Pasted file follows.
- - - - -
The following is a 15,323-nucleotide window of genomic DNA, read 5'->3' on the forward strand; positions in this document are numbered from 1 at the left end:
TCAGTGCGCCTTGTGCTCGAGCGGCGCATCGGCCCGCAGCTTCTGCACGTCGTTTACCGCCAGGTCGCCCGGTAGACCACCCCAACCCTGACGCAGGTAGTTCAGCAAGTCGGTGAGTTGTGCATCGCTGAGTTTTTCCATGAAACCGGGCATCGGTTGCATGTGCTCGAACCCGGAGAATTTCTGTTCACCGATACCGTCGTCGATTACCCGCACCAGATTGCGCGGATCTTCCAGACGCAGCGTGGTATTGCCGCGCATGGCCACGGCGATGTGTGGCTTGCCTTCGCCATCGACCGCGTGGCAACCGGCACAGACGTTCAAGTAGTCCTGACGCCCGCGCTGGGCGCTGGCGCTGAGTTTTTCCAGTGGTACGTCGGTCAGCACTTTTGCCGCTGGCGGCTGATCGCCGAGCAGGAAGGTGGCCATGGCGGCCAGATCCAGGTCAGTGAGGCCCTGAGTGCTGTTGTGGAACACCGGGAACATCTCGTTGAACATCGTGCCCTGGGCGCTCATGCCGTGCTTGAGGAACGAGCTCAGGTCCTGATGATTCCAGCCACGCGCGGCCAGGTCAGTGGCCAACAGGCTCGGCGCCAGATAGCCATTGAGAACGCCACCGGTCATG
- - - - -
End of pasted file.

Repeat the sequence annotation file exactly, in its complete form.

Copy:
The following is a 15,323-nucleotide window of genomic DNA, read 5'->3' on the forward strand; positions in this document are numbered from 1 at the left end:
TCAGTGCGCCTTGTGCTCGAGCGGCGCATCGGCCCGCAGCTTCTGCACGTCGTTTACCGCCAGGTCGCCCGGTAGACCACCCCAACCCTGACGCAGGTAGTTCAGCAAGTCGGTGAGTTGTGCATCGCTGAGTTTTTCCATGAAACCGGGCATCGGTTGCATGTGCTCGAACCCGGAGAATTTCTGTTCACCGATACCGTCGTCGATTACCCGCACCAGATTGCGCGGATCTTCCAGACGCAGCGTGGTATTGCCGCGCATGGCCACGGCGATGTGTGGCTTGCCTTCGCCATCGACCGCGTGGCAACCGGCACAGACGTTCAAGTAGTCCTGACGCCCGCGCTGGGCGCTGGCGCTGAGTTTTTCCAGTGGTACGTCGGTCAGCACTTTTGCCGCTGGCGGCTGATCGCCGAGCAGGAAGGTGGCCATGGCGGCCAGATCCAGGTCAGTGAGGCCCTGAGTGCTGTTGTGGAACACCGGGAACATCTCGTTGAACATCGTGCCCTGGGCGCTCATGCCGTGCTTGAGGAACGAGCTCAGGTCCTGATGATTCCAGCCACGCGCGGCCAGGTCAGTGGCCAACAGGCTCGGCGCCAGATAGCCATTGAGAACGCCACCGGTCATG